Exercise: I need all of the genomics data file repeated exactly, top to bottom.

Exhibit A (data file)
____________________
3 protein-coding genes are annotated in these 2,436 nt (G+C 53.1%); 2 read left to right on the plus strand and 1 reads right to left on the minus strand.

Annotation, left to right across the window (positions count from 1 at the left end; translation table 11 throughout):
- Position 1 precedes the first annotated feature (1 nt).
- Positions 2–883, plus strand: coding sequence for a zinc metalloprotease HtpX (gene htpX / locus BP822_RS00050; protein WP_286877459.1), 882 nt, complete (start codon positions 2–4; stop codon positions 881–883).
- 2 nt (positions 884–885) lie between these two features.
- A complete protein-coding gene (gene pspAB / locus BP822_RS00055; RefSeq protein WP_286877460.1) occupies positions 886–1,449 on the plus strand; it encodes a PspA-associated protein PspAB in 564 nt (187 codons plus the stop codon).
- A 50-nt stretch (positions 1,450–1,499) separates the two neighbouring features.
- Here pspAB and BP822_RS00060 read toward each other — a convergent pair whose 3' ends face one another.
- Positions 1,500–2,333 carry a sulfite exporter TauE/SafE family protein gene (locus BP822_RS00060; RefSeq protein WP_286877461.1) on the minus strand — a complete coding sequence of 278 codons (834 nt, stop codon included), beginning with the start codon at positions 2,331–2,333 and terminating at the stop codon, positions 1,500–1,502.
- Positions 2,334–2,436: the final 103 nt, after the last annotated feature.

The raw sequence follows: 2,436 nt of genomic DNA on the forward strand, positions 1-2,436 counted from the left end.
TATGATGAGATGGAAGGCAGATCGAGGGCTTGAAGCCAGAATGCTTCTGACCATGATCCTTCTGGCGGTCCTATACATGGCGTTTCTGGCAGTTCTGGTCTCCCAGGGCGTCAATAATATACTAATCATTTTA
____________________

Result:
3 protein-coding genes are annotated in these 2,436 nt (G+C 53.1%); 2 read left to right on the plus strand and 1 reads right to left on the minus strand.

Annotation, left to right across the window (positions count from 1 at the left end; translation table 11 throughout):
- Position 1 precedes the first annotated feature (1 nt).
- Positions 2–883, plus strand: coding sequence for a zinc metalloprotease HtpX (gene htpX / locus BP822_RS00050; protein WP_286877459.1), 882 nt, complete (start codon positions 2–4; stop codon positions 881–883).
- 2 nt (positions 884–885) lie between these two features.
- A complete protein-coding gene (gene pspAB / locus BP822_RS00055; RefSeq protein WP_286877460.1) occupies positions 886–1,449 on the plus strand; it encodes a PspA-associated protein PspAB in 564 nt (187 codons plus the stop codon).
- A 50-nt stretch (positions 1,450–1,499) separates the two neighbouring features.
- Here pspAB and BP822_RS00060 read toward each other — a convergent pair whose 3' ends face one another.
- Positions 1,500–2,333 carry a sulfite exporter TauE/SafE family protein gene (locus BP822_RS00060; RefSeq protein WP_286877461.1) on the minus strand — a complete coding sequence of 278 codons (834 nt, stop codon included), beginning with the start codon at positions 2,331–2,333 and terminating at the stop codon, positions 1,500–1,502.
- Positions 2,334–2,436: the final 103 nt, after the last annotated feature.

The raw sequence follows: 2,436 nt of genomic DNA on the forward strand, positions 1-2,436 counted from the left end.
TATGATGAGATGGAAGGCAGATCGAGGGCTTGAAGCCAGAATGCTTCTGACCATGATCCTTCTGGCGGTCCTATACATGGCGTTTCTGGCAGTTCTGGTCTCCCAGGGCGTCAATAATATACTAATCATTTTA